Standing on the beautiful Mall, a treasure any town would desire, is the terribly dilapidated Daly’s Hotel Castlebar.
The Mall is Castlebar’s jewel, a lovely small park that was once the cricket ground of the then landlord of the town, Lord Lucan (Bingham). Boasting the County Council HQ, Library, Garda station, 1798 Memorial, John Moore’s grave, Wesleyan Church, Church of Ireland and a magnificent courthouse, this is the centre of power, past and present in the county town. On one side, sadly neglected, lies Daly’s Hotel (aka Imperial Hotel), one of the most important buildings in the entire country.
That one of the most important movements in Irish history can be traced back to a meeting held in Daly’s Hotel Castlebar is without question. The Land League and its demand for the “Three Fs” of fixity of tenure, fair rent and freedom to sell would lead directly to the abolition of landlordism in Ireland and, eventually, to Irish independence. The origins of this State can be traced straight back to this abandoned building.
That this building has not yet been saved is a terrible shame and an indictment of the State’s apparent disinterest in our nation’s history. From time to time, there is talk of saving the military barracks in Castlebar and I’m all for that. But to save those buildings, legacies of a foreign imperial power that controlled our country for far too long, rather than Daly’s Hotel Castlebar, which represents the great and noble struggle of 19th Century Ireland, would be a huge mistake.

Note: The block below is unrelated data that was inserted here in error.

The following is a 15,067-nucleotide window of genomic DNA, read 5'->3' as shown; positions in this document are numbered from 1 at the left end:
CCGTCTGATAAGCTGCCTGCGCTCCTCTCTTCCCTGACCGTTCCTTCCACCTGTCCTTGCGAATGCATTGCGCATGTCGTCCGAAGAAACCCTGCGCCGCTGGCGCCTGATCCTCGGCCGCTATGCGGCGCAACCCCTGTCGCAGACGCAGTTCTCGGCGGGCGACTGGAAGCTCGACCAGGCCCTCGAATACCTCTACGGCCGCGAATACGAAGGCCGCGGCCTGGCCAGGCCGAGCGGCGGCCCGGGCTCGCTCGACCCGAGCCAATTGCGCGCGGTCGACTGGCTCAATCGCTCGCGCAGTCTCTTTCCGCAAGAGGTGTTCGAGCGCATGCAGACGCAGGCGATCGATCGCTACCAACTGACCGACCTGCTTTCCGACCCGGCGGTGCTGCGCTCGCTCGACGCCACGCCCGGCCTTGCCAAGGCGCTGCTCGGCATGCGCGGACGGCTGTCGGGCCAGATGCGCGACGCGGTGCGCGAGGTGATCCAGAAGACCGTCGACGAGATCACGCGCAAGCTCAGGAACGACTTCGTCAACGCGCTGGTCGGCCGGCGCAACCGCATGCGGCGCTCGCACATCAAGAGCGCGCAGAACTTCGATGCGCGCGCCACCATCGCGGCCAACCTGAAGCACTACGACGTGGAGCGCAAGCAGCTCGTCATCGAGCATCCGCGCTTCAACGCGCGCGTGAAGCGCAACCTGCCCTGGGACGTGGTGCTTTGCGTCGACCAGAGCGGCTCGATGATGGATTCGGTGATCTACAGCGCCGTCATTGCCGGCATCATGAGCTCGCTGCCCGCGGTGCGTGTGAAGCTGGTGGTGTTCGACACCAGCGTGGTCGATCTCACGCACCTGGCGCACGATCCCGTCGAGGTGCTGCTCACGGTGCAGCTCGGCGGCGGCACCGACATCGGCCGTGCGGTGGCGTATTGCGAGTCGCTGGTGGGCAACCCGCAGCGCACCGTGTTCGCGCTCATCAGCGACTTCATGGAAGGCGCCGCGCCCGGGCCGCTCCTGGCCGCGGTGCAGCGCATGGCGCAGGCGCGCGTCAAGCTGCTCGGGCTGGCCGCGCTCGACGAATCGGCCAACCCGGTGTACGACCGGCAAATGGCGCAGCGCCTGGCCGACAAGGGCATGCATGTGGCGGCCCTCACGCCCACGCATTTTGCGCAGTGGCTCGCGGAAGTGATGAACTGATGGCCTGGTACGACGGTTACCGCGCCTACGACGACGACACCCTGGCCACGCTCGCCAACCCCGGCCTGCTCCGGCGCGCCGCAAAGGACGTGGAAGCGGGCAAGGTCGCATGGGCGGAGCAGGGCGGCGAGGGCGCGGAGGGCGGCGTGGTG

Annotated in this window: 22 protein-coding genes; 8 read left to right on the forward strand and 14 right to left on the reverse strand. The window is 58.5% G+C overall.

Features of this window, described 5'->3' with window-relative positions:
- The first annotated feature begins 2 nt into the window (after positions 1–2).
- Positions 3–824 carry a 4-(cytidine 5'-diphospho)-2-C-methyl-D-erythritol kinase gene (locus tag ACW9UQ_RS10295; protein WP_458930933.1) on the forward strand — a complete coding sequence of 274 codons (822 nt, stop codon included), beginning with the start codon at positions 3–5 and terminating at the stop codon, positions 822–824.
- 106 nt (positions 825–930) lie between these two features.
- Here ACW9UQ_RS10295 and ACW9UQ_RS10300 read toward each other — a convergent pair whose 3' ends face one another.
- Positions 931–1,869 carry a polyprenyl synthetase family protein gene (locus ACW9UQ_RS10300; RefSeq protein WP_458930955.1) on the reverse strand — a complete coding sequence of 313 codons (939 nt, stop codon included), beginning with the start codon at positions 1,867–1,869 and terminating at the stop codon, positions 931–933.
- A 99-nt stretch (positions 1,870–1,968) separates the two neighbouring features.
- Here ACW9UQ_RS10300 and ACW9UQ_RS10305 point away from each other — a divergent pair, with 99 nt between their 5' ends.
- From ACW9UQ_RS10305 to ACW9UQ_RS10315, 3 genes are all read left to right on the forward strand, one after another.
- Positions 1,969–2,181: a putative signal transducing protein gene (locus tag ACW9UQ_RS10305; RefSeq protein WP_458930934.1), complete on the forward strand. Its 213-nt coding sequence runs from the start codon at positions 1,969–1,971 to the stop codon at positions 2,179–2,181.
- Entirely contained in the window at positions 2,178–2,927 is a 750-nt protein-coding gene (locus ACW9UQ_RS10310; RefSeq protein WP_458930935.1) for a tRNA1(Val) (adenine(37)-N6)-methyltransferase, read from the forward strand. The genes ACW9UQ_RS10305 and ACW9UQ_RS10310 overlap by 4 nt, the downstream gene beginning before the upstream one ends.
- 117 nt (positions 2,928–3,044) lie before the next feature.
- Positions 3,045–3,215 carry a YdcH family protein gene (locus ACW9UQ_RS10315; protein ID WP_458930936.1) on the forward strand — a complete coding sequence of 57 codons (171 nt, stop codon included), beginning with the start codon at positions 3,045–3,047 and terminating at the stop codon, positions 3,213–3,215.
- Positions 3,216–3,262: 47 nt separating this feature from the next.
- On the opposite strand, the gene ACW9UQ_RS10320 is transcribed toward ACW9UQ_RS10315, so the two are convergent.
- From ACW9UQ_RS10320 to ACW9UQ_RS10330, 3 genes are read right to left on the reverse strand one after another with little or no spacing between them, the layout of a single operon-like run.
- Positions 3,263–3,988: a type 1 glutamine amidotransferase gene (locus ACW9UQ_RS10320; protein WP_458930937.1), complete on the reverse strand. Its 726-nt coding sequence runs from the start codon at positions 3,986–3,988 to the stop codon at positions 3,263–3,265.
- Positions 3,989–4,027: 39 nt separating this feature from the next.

Saving Daly’s Hotel Castlebar
It’s 2017 and I call on the government and Mayo County Council to secure the future of this important building and to bring it back to life.
Rather than looking at the building as one unit (it’s unlikely to become a hotel again), this building in a prime town centre location could be divided between the various services located on the Mall. Parts could be allocated to the Motor Tax Office, Courthouse, County Council itself, Library and maybe even the boxing club or small craft enterprises. Other sections could become low-rent business units and hot desks for start-ups under the management of the Local Enterprise Office and/or GMIT’s Innovation Hubs. One room should be retained as a museum to Davitt, Daly and the Land League.
Whatever can be done, must be done.
Just wondering why you left that piece of important info on who owns it, out of the article ?
Hi Aldo, see my reply to your original comment and that of Croan, above. It’s not because the Council owns it (which I cannot confirm) that anything has or will ever be done with it. The point of my article is that, in my opinion, something must be done to save the building and bring it back to active life, irrespective of ownership.
Yes, sad the council got it and it sits derelict.
Nice article. Can I ask who owns this building ?
I could be wrong, but I believe the County Council purchased it a number of years ago. However, from what I can see, nothing has been done with it, inside or out.
Alway felt that it would be a great venue for a local museum. Could include a wide range of history from the DeBarras to 1798 to Lucan and then the formation of the Land League. Could also seek to alternate exhibitions with Davitt Museum in Straide and Museum of Country Life. This should be seen as a cultural and historical issue, not one for enterprise or, even worse, local government.
Married a gal from Tourmakeady and we live in Dublin. When in town we would have a little lunch and a drink there. Sorry to see it go like this. Don’t be like us in Dublin; save your historic buildings.
Yes indeed, thanks Brian.
Well, certain people in the town are looking for a new hotel to open up on a greenfield site. They would do worse off than renovating the Imperial and incorporating the history into the structure.